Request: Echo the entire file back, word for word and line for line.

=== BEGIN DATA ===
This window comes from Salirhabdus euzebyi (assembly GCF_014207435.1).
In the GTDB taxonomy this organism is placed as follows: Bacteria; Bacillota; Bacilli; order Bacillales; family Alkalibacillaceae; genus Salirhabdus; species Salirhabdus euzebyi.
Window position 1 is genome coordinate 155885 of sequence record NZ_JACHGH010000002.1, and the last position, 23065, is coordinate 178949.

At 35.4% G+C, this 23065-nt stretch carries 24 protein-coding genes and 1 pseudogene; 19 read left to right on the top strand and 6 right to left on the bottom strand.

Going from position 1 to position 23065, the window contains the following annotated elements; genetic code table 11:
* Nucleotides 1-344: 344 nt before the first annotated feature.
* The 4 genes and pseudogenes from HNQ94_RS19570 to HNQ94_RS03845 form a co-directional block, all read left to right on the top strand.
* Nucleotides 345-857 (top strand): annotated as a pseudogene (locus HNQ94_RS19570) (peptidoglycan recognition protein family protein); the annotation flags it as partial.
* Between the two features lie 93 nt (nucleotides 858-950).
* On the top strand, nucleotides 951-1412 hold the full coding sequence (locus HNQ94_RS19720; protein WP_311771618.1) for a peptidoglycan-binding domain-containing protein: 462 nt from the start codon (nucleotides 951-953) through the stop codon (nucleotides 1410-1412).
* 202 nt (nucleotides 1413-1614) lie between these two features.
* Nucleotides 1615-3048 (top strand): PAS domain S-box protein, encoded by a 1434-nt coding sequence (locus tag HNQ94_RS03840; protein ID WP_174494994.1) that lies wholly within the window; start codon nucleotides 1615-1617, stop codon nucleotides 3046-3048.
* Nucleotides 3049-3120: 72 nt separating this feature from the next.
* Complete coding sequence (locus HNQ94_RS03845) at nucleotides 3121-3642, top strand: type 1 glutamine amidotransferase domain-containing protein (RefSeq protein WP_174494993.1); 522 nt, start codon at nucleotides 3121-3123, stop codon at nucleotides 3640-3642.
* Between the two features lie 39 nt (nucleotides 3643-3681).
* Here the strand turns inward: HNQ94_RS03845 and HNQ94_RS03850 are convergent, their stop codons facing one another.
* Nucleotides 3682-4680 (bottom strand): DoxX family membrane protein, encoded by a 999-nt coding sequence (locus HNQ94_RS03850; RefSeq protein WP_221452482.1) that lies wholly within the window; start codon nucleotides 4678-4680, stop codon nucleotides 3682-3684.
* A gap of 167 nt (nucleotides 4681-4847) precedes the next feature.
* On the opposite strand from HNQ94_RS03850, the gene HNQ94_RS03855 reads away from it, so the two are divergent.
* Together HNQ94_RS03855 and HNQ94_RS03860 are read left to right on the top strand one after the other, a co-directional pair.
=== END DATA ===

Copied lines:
This window comes from Salirhabdus euzebyi (assembly GCF_014207435.1).
In the GTDB taxonomy this organism is placed as follows: Bacteria; Bacillota; Bacilli; order Bacillales; family Alkalibacillaceae; genus Salirhabdus; species Salirhabdus euzebyi.
Window position 1 is genome coordinate 155885 of sequence record NZ_JACHGH010000002.1, and the last position, 23065, is coordinate 178949.

At 35.4% G+C, this 23065-nt stretch carries 24 protein-coding genes and 1 pseudogene; 19 read left to right on the top strand and 6 right to left on the bottom strand.

Going from position 1 to position 23065, the window contains the following annotated elements; genetic code table 11:
* Nucleotides 1-344: 344 nt before the first annotated feature.
* The 4 genes and pseudogenes from HNQ94_RS19570 to HNQ94_RS03845 form a co-directional block, all read left to right on the top strand.
* Nucleotides 345-857 (top strand): annotated as a pseudogene (locus HNQ94_RS19570) (peptidoglycan recognition protein family protein); the annotation flags it as partial.
* Between the two features lie 93 nt (nucleotides 858-950).
* On the top strand, nucleotides 951-1412 hold the full coding sequence (locus HNQ94_RS19720; protein WP_311771618.1) for a peptidoglycan-binding domain-containing protein: 462 nt from the start codon (nucleotides 951-953) through the stop codon (nucleotides 1410-1412).
* 202 nt (nucleotides 1413-1614) lie between these two features.
* Nucleotides 1615-3048 (top strand): PAS domain S-box protein, encoded by a 1434-nt coding sequence (locus tag HNQ94_RS03840; protein ID WP_174494994.1) that lies wholly within the window; start codon nucleotides 1615-1617, stop codon nucleotides 3046-3048.
* Nucleotides 3049-3120: 72 nt separating this feature from the next.
* Complete coding sequence (locus HNQ94_RS03845) at nucleotides 3121-3642, top strand: type 1 glutamine amidotransferase domain-containing protein (RefSeq protein WP_174494993.1); 522 nt, start codon at nucleotides 3121-3123, stop codon at nucleotides 3640-3642.
* Between the two features lie 39 nt (nucleotides 3643-3681).
* Here the strand turns inward: HNQ94_RS03845 and HNQ94_RS03850 are convergent, their stop codons facing one another.
* Nucleotides 3682-4680 (bottom strand): DoxX family membrane protein, encoded by a 999-nt coding sequence (locus HNQ94_RS03850; RefSeq protein WP_221452482.1) that lies wholly within the window; start codon nucleotides 4678-4680, stop codon nucleotides 3682-3684.
* A gap of 167 nt (nucleotides 4681-4847) precedes the next feature.
* On the opposite strand from HNQ94_RS03850, the gene HNQ94_RS03855 reads away from it, so the two are divergent.
* Together HNQ94_RS03855 and HNQ94_RS03860 are read left to right on the top strand one after the other, a co-directional pair.